Most law firms believe the challenges they face set them apart from the industry at large – and this is largely correct.
The phrase ‘time is money’ perhaps doesn’t ring as true for other businesses as it does for the legal sector. When every minute is clocked, it is important that business processes run smoothly and therefore, security controls in legal organisations need to be effective, yet lightweight as not to adversely impact the day to day running of the practice.
A further element is that often law firms are asked by key clients and prospects (particularly in finance) to implement specific security controls to achieve assurance or compliance. Rather than being helpful, this presents a significant problem, as the required controls are procured with no understanding of the specific attack paths and threat actor methodologies covered. At best, this is a budget spent to enable a firm to win business. At worst, it gives a false sense of security.
While the challenges may be different the reality is the same. In the world of information security, compromises are inevitable.
Effective detection controls
Legal firms need to face the fact that determined attackers will eventually get in.
It may be because of a vulnerability in the network perimeter, maybe a zero-day exploit, or a combination of phishing emails carrying custom malware and social engineering or maybe even through gaining physical access.
However, a single compromise doesn’t equate to game over for the organisation. With an understanding of the motivation and capability of the probable threat actors (as detailed in the first article in this series) effective detection controls can be chosen and deployed.
Here are five common compromise indicators and controls:
Phishing: Filtering email content may provide clues of an attack against the firm. For example, Sender ID or Sender Policy Framework (SPF) can be used to check for spoofed emails. Email content can also be inspected to look for typical phishing patterns and, in particular, for links and attachments. Such links and attachments can be automatically analysed within sandboxes to see if they expose suspicious behaviour and can be stopped before reaching the end user.
Anomaly analysis: In an organisation the majority of endpoints will have similar programs starting at boot time. By looking across the organisation to find the one or two computers that are starting something in addition to what all the others are starting, organisations might be able to spot malware for which no signatures exist.
Suspicious patterns: Look for connections to, or even from, odd places or at odd times; also be aware of any unusual user-agents in the proxy logs. A large number of failed logins to a server may indicate a brute force attempt.
Lateral movement: Behaviour to watch for includes suspicious Windows logon events, new services being installed, tasks being scheduled, and remote execution with legitimate Windows tools. All of these will be recorded in typical Windows event logs.
Data Exfiltration: There are several options an attacker might employ to exfiltrate data, from the basic (uploading files to webmail), to the advanced (DNS tunnelling), depending on the security controls in place. As part of this, volume based analysis can be particularly powerful as well. For example large unexpected transfers of data between hosts may indicate aggregation of files prior to an exfiltration.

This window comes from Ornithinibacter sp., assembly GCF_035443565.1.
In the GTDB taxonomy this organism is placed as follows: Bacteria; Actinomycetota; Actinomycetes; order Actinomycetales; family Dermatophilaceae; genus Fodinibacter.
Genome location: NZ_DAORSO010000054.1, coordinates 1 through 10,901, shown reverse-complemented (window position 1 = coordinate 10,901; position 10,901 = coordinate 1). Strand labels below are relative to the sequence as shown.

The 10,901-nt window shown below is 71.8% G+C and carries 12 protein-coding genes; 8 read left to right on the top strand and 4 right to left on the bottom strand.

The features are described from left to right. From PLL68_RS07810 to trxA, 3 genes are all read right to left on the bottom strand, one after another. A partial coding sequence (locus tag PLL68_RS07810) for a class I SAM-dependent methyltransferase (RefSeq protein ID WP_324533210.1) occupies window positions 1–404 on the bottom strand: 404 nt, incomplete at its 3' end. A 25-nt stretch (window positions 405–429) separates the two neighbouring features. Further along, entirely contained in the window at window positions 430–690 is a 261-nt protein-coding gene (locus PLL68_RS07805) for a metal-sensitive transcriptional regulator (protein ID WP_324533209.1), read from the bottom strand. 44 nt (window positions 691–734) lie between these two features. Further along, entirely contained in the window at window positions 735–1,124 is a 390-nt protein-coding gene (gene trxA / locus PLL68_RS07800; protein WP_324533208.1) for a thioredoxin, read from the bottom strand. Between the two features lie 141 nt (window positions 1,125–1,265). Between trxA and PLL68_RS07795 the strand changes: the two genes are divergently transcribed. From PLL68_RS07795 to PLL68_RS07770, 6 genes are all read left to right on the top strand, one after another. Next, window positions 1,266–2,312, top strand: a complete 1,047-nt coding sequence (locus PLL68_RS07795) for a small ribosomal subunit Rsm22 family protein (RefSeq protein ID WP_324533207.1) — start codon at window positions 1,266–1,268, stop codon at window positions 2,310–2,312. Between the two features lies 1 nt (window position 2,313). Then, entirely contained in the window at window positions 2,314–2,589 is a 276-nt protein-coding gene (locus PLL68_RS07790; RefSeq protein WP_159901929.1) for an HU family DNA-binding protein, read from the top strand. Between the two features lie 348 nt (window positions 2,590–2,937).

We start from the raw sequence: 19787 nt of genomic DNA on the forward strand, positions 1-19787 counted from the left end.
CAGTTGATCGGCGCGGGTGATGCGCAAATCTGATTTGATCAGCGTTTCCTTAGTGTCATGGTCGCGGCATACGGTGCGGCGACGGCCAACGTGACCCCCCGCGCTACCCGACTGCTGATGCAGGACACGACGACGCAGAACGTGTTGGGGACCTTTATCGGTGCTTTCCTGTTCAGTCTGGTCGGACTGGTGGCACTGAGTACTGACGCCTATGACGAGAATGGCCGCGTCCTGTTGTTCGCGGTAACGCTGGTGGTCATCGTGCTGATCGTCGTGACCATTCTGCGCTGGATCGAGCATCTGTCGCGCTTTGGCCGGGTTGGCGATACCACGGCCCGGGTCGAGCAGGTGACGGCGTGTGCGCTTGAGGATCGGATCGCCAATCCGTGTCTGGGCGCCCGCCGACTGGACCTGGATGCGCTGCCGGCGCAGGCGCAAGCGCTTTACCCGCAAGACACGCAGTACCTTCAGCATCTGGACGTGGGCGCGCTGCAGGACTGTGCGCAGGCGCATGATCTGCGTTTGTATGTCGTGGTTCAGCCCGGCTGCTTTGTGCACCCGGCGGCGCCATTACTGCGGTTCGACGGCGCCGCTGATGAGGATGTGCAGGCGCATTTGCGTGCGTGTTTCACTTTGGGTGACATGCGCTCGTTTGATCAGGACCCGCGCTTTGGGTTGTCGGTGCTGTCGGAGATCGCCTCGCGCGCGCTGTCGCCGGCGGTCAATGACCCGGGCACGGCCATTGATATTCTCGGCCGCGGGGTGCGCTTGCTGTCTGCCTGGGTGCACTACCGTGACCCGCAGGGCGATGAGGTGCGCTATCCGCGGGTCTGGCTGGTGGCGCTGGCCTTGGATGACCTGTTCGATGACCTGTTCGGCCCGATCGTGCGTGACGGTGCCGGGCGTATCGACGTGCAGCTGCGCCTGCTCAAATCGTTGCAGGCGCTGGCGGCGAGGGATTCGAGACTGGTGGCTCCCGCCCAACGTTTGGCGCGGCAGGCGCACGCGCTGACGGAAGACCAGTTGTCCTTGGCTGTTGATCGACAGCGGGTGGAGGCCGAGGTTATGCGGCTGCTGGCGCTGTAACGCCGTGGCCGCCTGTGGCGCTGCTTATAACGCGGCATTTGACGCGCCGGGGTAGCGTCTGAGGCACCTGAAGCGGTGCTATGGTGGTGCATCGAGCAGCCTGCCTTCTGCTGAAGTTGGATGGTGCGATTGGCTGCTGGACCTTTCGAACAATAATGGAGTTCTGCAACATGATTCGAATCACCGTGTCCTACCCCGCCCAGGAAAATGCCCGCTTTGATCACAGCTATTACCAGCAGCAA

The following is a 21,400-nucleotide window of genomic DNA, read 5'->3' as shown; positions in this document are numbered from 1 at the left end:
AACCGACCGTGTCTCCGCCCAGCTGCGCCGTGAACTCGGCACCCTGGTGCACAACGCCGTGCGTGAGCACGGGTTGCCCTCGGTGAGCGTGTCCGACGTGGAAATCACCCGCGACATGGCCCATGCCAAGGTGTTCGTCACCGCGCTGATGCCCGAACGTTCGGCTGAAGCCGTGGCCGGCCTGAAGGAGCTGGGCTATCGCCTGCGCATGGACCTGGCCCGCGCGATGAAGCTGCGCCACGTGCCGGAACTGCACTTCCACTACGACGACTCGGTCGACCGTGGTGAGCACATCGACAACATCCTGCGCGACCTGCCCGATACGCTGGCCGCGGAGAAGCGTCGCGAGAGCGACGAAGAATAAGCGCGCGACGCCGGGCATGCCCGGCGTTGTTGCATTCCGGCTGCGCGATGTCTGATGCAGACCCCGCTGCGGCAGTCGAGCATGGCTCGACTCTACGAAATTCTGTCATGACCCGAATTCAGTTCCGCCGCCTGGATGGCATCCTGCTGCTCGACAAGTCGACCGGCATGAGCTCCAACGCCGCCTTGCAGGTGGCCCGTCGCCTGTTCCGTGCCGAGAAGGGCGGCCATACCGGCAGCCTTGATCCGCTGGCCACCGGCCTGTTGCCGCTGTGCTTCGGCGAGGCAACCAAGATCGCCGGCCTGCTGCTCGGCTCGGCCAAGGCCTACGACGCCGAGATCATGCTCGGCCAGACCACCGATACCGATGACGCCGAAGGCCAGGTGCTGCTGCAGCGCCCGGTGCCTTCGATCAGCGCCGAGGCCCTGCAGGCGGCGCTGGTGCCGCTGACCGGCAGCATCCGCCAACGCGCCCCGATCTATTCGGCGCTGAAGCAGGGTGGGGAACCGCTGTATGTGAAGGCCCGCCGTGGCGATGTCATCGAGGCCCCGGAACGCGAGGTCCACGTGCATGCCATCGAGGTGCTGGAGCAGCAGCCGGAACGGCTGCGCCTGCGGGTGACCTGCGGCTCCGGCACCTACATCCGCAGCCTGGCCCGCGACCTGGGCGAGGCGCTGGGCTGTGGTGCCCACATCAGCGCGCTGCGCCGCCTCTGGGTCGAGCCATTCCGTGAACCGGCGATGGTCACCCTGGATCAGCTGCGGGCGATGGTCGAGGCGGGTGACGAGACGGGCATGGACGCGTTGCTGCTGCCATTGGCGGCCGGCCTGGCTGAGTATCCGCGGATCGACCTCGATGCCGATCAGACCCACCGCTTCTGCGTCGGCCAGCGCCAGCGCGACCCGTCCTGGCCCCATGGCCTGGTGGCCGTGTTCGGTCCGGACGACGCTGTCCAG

Early detection is key
The ability to detect an attack largely depends upon two critical factors; first, having the right data available, and second, actually looking at it. Most organisations that fall victim to network intrusions have the evidence of compromise sitting in their logs all along, but the problem is that often nobody reviews logs until an incident occurs.
There is a choice when it comes to the output from a security control. It could be an unfiltered list of log events that require further manual investigation by in-house staff; or it could first be filtered to remove false positives, so that the only output is a confirmed security incident needing an immediate response. Law firms tend to prefer the latter category unless they have a large and hands-on security team, and that needs to change.
The application of prevention and hardening measures combined with effective intrusion detection and incident response can slow attackers down, forcing them down known paths and essentially making them ‘noisy’ and more easily caught.
Data exfiltration detection is too late
However, if you rely on the detection of data exfiltration alone, then you have already lost.
It is too late in the process to instigate an effective response and the costs of cleanup will be exponentially greater than if the initial compromise is detected as it occurs.
Furthermore, an advanced attacker will employ a stealthy exfiltration method to bypass security controls during this phase. Detection controls should be focused as early in the process as possible.
The best way to combat cyber threats is through 24/7 attack detection and response, which is capable of revealing the initial compromise early enough in the breach process and before any kind of control channel is opened to the attacker. Harking back to the motivations of attackers, it’s also imperative for legal firms to choose effective detection controls with an understanding of the motivation and capability of the probable threat actors.
The earlier the detection, the better chance the company has at making a full recovery and saving itself a lot of time, money and reputational damage in the process.
Countercept has written a whitepaper detailing how cyber security in law firms is misunderstood – and what can be done about it. This can be downloaded from: mwr.to/legalwhitepaper